CPSU Challenges Unenforceable Workplace Policies at DOE

If you were to visit your Employer’s Intranet, you would no doubt see dozens of workplace policies and procedures that have been written and published by your Department’s Human Resources Team. Some policies have been developed or updated through consultation with the CPSU membership, while others have not. 

Workplace policies are an important tool to help clarify and reinforce the standards expected of you in the workplace. These policies should be easy to read and understand, as well as regularly reviewed and updated. 

Workplace policies are only useful and enforceable where they are consistent with your industrial rights – such as the entitlements set out in the State Service Act 2000 and the Tasmanian State Service Award. Workplace policies cannot create rules that override your existing entitlements. 

So how do you know if your Employer’s policies and procedures are compliant with your rights and actually enforceable? If you’re a member of the CPSU, you can send workplace policies through to our Member Advice and Support Team at CPSUDirect@tas.cpsu.com.  

Our team of industrial experts can audit the policy and let you know whether it is compliant. We regularly find errors and can help Department’s correct their policies and forms. 

Another tip to look out for is checking there is consistency and fairness for all employees employed in your Department, regardless of their classification level or where they perform work.  

If your Employer is creating rules for one group of workers that is distinct from another, this needs to be thoroughly examined to ensure there is an industrial basis for the different treatment – otherwise it may lead to discrimination and disadvantage in the workplace. 

Recently, the CPSU reviewed the Department of Education’s ‘‘Application for Leave Without Pay’ form and found errors that you should know about. The CPSU wrote to the Department of Education about these matters two weeks ago. So far we have had no response. 

The CPSU has three main concerns about the ‘Application for Leave Without Pay’ form: 

  1. Firstly, the Department of Education form dealing with Leave Without Pay differentiated between employees who are ‘school-based’ and ‘non-school based’. 
    Leave without pay is governed by Regulation 22 of the State Service Regulations 2021 – which apply equally to every Tasmanian State Service employee regardless of their Agency or worksite. 
  1. Secondly, the Department of Education form imposed a restriction on the timing of making an application for leave without pay for school-based employees, with the form stating that an application must be provided and forwarded to Learning Services ‘a minimum of six weeks in advance of the planned commencement date’.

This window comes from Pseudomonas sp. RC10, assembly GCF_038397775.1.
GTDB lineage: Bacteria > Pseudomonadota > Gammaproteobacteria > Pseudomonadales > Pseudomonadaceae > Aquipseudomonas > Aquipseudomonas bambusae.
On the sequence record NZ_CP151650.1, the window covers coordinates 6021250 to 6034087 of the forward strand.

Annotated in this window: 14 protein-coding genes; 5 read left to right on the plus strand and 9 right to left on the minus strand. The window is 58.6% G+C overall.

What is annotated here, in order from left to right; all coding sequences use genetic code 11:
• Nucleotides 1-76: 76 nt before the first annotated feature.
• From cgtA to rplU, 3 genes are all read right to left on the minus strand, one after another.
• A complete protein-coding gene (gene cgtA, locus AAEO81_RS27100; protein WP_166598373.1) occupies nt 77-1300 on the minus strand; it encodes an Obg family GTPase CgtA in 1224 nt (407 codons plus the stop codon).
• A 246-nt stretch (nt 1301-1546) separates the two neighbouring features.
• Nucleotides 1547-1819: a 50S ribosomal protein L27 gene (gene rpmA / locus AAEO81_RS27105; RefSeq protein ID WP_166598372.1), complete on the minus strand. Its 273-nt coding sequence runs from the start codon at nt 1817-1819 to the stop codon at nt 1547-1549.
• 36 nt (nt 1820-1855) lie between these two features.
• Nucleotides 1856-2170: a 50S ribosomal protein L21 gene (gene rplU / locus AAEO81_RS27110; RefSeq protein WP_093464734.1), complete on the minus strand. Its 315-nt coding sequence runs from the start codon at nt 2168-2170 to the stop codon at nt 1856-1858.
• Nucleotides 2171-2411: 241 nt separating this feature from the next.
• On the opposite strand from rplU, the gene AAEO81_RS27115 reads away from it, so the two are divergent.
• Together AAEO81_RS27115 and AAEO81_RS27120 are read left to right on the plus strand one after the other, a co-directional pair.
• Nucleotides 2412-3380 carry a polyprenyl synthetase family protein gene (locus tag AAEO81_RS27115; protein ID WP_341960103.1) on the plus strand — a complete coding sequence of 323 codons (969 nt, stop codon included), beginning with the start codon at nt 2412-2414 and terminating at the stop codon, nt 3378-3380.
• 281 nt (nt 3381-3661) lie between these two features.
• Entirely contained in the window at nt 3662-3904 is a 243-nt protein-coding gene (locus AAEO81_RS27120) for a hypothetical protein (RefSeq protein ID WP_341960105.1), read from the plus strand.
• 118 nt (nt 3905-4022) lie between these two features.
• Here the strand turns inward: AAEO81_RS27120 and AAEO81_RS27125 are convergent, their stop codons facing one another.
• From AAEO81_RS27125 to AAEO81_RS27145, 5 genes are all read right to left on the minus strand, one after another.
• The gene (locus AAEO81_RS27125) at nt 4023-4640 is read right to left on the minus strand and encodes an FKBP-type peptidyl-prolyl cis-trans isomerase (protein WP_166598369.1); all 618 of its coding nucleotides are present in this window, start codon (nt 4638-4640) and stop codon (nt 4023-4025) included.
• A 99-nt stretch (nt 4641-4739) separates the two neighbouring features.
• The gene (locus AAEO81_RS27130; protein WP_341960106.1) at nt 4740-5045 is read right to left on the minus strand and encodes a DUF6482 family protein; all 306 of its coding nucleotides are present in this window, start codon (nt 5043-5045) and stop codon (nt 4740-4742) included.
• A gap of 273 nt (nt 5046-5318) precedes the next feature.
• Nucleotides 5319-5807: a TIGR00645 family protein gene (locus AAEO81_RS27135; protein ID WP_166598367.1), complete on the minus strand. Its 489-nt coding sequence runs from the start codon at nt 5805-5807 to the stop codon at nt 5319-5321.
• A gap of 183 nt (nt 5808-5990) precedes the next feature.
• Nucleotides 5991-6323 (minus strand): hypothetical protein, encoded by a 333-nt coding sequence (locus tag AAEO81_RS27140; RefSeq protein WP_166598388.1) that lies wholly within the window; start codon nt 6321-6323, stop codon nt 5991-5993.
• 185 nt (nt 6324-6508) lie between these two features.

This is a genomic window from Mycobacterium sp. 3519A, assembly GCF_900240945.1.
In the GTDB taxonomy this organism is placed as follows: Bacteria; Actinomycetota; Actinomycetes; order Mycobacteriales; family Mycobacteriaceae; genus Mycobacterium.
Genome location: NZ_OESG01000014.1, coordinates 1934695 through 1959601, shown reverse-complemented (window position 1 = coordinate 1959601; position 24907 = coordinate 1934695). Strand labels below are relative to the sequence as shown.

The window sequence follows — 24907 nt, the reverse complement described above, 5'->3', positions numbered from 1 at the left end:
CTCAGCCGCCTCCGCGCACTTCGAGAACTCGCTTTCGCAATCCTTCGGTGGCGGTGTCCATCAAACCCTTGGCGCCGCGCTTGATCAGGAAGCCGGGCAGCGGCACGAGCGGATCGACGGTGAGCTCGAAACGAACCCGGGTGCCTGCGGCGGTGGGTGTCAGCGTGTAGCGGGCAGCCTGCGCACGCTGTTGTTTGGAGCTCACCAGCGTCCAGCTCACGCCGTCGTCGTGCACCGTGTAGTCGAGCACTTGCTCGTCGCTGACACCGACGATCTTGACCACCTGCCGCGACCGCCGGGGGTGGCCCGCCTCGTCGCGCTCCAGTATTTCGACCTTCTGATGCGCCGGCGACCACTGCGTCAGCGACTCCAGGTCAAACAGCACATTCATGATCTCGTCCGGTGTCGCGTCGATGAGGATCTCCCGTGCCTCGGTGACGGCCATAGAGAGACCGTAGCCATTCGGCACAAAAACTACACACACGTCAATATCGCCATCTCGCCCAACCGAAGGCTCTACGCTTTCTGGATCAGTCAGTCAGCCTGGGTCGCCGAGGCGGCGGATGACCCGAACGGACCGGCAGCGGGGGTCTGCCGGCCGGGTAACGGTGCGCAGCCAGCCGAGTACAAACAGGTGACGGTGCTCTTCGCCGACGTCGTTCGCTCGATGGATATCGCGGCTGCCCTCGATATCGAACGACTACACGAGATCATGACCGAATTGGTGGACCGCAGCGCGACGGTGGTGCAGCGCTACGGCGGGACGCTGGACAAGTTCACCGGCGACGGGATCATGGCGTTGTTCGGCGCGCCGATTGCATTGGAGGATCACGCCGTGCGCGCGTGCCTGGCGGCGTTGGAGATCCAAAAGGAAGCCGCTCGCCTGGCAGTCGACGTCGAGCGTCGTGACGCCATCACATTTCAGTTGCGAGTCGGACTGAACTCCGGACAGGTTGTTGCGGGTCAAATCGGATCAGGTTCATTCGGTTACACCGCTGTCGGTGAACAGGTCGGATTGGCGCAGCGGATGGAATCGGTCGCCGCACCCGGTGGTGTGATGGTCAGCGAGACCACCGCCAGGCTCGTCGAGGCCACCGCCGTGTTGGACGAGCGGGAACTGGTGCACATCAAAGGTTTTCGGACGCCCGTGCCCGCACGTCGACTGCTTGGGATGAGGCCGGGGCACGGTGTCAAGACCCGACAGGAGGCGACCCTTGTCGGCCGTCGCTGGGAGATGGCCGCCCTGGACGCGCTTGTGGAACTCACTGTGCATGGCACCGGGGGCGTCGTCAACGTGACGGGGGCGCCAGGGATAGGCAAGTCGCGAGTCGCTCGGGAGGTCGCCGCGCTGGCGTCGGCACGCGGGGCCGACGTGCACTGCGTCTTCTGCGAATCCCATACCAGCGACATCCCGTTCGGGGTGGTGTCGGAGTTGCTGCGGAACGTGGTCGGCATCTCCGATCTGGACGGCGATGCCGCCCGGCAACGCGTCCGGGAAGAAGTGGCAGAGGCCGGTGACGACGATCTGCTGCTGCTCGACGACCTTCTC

Regulation 22 places no such restriction on any employee who wishes to apply for leave without pay. 
  1. Thirdly, the form states that, ‘LWOP is a discretionary form of leave and not an automatic entitlement. It is considered on a case-by-case basis in accordance with the LWOP Policy’.  
    While this is true for an application under Regulation 22 Leave of absence with or without pay, it cannot be equally applied to circumstances where an employee under the personal leave triennium scheme opts to access personal leave without pay. We have sought confirmation that the Department of Education has a separate form or policy for workers on the personal leave triennium scheme who are accessing their accrued personal leave without pay balance.  

While leave without pay is a discretionary leave, meaning your Employer has the authority to grant on a case-by-case basis after considering your application and any operational requirements of your workplace, you should never be discouraged or prevented from making an application at any time during your employment with the Tasmanian Government. 

The CPSU are working to ensure that the same rules apply to any state service employee who applies for Leave Without Pay, regardless of whether you deliver public services in one of Tasmania’s 187 schools, or another public sector worksites such as a lab, prison or field centre. 

Natalie Jones

Lead Industrial Officer
Community & Public Sector Union SPSFT


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